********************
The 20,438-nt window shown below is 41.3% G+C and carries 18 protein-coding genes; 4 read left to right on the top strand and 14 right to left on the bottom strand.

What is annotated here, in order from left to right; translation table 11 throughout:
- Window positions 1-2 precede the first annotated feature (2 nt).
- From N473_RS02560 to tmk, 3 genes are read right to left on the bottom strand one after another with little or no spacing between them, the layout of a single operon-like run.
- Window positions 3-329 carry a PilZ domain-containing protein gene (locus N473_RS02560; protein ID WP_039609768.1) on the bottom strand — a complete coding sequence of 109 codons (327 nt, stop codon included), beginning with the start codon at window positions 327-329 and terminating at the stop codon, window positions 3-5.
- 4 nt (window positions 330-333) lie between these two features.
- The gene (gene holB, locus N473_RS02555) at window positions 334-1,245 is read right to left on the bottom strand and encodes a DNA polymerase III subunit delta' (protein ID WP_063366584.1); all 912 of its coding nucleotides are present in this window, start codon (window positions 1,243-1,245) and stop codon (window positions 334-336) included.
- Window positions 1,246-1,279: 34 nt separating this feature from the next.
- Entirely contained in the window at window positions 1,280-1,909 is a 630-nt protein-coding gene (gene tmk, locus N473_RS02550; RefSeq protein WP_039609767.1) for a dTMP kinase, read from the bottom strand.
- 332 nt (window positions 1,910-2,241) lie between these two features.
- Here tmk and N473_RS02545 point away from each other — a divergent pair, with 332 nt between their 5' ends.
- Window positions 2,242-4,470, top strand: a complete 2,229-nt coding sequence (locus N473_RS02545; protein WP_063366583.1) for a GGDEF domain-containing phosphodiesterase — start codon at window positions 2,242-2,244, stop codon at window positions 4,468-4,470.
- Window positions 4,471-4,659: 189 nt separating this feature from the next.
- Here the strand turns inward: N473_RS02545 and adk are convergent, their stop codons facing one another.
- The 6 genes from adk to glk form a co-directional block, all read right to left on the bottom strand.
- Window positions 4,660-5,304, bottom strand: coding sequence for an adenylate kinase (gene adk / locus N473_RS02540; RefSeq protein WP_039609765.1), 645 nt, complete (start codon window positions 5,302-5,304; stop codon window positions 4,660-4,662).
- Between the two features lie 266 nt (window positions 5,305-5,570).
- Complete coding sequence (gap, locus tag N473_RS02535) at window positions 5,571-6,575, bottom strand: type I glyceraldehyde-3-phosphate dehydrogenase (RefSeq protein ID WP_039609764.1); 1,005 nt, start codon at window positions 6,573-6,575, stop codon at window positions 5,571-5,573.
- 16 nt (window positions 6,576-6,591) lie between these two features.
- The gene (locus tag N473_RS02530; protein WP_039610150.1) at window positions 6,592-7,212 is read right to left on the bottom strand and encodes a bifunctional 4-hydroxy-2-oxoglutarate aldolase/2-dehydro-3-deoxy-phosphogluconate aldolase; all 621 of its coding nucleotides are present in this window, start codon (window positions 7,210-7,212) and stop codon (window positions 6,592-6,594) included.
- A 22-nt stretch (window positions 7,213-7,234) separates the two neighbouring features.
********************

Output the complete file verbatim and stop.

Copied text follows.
The 20,438-nt window shown below is 41.3% G+C and carries 18 protein-coding genes; 4 read left to right on the top strand and 14 right to left on the bottom strand.

What is annotated here, in order from left to right; translation table 11 throughout:
- Window positions 1-2 precede the first annotated feature (2 nt).
- From N473_RS02560 to tmk, 3 genes are read right to left on the bottom strand one after another with little or no spacing between them, the layout of a single operon-like run.
- Window positions 3-329 carry a PilZ domain-containing protein gene (locus N473_RS02560; protein ID WP_039609768.1) on the bottom strand — a complete coding sequence of 109 codons (327 nt, stop codon included), beginning with the start codon at window positions 327-329 and terminating at the stop codon, window positions 3-5.
- 4 nt (window positions 330-333) lie between these two features.
- The gene (gene holB, locus N473_RS02555) at window positions 334-1,245 is read right to left on the bottom strand and encodes a DNA polymerase III subunit delta' (protein ID WP_063366584.1); all 912 of its coding nucleotides are present in this window, start codon (window positions 1,243-1,245) and stop codon (window positions 334-336) included.
- Window positions 1,246-1,279: 34 nt separating this feature from the next.
- Entirely contained in the window at window positions 1,280-1,909 is a 630-nt protein-coding gene (gene tmk, locus N473_RS02550; RefSeq protein WP_039609767.1) for a dTMP kinase, read from the bottom strand.
- 332 nt (window positions 1,910-2,241) lie between these two features.
- Here tmk and N473_RS02545 point away from each other — a divergent pair, with 332 nt between their 5' ends.
- Window positions 2,242-4,470, top strand: a complete 2,229-nt coding sequence (locus N473_RS02545; protein WP_063366583.1) for a GGDEF domain-containing phosphodiesterase — start codon at window positions 2,242-2,244, stop codon at window positions 4,468-4,470.
- Window positions 4,471-4,659: 189 nt separating this feature from the next.
- Here the strand turns inward: N473_RS02545 and adk are convergent, their stop codons facing one another.
- The 6 genes from adk to glk form a co-directional block, all read right to left on the bottom strand.
- Window positions 4,660-5,304, bottom strand: coding sequence for an adenylate kinase (gene adk / locus N473_RS02540; RefSeq protein WP_039609765.1), 645 nt, complete (start codon window positions 5,302-5,304; stop codon window positions 4,660-4,662).
- Between the two features lie 266 nt (window positions 5,305-5,570).
- Complete coding sequence (gap, locus tag N473_RS02535) at window positions 5,571-6,575, bottom strand: type I glyceraldehyde-3-phosphate dehydrogenase (RefSeq protein ID WP_039609764.1); 1,005 nt, start codon at window positions 6,573-6,575, stop codon at window positions 5,571-5,573.
- 16 nt (window positions 6,576-6,591) lie between these two features.
- The gene (locus tag N473_RS02530; protein WP_039610150.1) at window positions 6,592-7,212 is read right to left on the bottom strand and encodes a bifunctional 4-hydroxy-2-oxoglutarate aldolase/2-dehydro-3-deoxy-phosphogluconate aldolase; all 621 of its coding nucleotides are present in this window, start codon (window positions 7,210-7,212) and stop codon (window positions 6,592-6,594) included.
- A 22-nt stretch (window positions 7,213-7,234) separates the two neighbouring features.